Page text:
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Markets trade flat ahead of Fed action

The Dow hasn't roared like this since 1927.

NEW YORK - Wall Street battled back from sharp losses yesterday to close mostly flat as investors sought buying opportunities and adjusted their holdings ahead of the Federal Reserve's meeting on interest rates.

Stocks were down for most of the session on concerns about what central bankers might say about the economy. However, the drop - the first for the Dow Jones industrials in six sessions - did make some prices look more attractive ahead of today's meeting.

Data released yesterday showed the economy continues to sputter. The Commerce Department reported wholesalers' inventories grew at a slower rate in March, failing to meet projections. Meanwhile, the National Association of Realtors lowered its forecast for the housing market this year because of stricter lending standards and subprime woes.

Economic reports are expected to wield more influence on the direction of stocks as earnings announcements slow. The latest data did little to change expectations that policymakers will leave rates unchanged, though Wall Street will really be looking for further direction about whether a hoped-for rate cut is in the offing.

"There's this wait-and-see pullback with regard to what the Fed might do on Wednesday," said Janna Sampson, a portfolio manager for Oakbrook Investments L.L.C. "Given the run we've had, and a pretty strong start of the year, this might be a case of investors' positioning their portfolios a little sooner than usual before the summer doldrums."

The Dow Jones industrial average fell 3.90, or 0.03 percent, to 13,309.07. The blue-chip average had been up 24 of the last 27 sessions and surpassed the 13,300 mark Monday for the first time.

Broader stock indicators were narrowly mixed. The Standard & Poor's 500 index was down 1.76, or 0.12 percent, at 1,507.72, and the Nasdaq composite index rose 0.80, or 0.03 percent, to 2,571.75.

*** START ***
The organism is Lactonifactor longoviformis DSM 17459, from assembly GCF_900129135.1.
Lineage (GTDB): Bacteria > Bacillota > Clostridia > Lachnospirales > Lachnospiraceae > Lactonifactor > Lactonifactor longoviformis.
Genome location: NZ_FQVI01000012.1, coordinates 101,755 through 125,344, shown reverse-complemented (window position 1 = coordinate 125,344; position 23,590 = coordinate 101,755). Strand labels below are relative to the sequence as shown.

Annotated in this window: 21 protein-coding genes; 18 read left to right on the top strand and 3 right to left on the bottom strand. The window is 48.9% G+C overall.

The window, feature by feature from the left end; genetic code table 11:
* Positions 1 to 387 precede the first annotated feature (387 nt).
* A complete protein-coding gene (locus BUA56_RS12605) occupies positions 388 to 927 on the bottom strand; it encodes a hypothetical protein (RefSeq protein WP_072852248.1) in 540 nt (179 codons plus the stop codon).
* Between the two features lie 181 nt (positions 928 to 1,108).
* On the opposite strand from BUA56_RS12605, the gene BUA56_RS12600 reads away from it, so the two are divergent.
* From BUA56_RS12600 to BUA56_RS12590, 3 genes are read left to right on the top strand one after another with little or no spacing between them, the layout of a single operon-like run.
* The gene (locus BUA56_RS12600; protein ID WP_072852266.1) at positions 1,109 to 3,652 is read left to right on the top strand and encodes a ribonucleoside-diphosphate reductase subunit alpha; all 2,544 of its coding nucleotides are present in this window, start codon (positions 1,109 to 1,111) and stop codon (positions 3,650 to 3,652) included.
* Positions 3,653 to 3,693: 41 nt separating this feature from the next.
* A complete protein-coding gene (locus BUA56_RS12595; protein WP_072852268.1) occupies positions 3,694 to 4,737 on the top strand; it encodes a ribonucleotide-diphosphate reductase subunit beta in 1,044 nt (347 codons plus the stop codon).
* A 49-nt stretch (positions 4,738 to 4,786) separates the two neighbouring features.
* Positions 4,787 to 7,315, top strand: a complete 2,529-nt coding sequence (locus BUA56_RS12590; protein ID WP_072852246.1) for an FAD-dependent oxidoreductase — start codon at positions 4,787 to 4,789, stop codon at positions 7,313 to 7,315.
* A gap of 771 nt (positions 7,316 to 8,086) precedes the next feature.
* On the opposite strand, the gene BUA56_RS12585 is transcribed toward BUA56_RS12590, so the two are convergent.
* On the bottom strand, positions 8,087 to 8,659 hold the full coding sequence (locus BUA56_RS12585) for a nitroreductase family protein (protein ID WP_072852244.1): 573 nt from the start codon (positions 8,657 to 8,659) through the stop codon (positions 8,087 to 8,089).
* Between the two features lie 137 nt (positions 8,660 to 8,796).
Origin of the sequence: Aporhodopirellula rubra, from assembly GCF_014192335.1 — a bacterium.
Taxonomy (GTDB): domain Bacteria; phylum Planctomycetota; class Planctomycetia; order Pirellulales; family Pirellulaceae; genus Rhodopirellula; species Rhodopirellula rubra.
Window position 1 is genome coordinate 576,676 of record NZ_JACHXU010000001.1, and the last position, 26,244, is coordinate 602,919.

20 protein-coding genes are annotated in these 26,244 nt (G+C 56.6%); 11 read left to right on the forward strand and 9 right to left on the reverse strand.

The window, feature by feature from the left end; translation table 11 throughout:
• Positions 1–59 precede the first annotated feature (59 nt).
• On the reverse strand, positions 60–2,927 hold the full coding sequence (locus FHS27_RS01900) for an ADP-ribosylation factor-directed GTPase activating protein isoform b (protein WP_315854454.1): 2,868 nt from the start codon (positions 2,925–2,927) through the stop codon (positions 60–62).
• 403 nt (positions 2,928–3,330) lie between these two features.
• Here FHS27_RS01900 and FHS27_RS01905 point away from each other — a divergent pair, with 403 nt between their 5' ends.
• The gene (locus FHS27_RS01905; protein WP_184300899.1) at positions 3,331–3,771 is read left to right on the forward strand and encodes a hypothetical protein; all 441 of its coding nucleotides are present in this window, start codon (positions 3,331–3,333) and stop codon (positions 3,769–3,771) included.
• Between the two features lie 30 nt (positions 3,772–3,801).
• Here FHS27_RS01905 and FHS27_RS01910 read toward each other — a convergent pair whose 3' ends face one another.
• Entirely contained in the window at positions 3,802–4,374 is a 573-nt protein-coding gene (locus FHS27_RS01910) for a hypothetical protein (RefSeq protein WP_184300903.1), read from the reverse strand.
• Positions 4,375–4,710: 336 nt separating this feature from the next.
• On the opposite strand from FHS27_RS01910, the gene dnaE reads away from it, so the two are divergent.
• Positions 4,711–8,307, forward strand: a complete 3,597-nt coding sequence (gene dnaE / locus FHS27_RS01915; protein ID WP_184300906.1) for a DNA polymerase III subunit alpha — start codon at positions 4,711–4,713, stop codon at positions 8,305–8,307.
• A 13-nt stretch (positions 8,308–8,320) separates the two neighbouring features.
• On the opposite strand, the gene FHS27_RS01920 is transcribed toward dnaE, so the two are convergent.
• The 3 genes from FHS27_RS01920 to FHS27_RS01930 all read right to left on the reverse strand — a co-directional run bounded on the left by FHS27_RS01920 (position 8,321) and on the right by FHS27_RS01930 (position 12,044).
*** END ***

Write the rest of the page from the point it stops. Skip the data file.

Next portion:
Fixed-income investors placed optimistic bets ahead of the Fed meeting, sending bonds higher. The yield of the benchmark 10-year Treasury note fell to 4.63 percent from 4.64 percent late Monday.

Oil prices advanced amid fears of supply disruptions after the bombing of three major oil pipelines by militants in Nigeria. A barrel of light, sweet crude rose 79 cents to close at $62.26 on the New York Mercantile Exchange.

This lifted major oil companies. Exxon Mobil Corp. rose 55 cents, to $81.38. Chevron Corp. picked up 47 cents, to $80.05, while ConocoPhillips fell 9 cents to close at $70.25.

Though most analysts expect stocks will continue to advance, there are rising expectations on Wall Street that a correction will be needed to sustain the bull run. Before yesterday's breather, the S&P 500 was moving toward its all-time high of 1,527.46, reached on March 24, 2000, at the height of the dot-com boom; the Dow's recent run has been its best showing since 1927.

"If we keep marching up without a break, we will set ourselves up for another sell-off," said Alan Brown, head of investment for Schroder Investment Management Ltd. "But the fundamentals still look pretty encouraging to me provided of course that the U.S. slowdown does not turn into something much worse."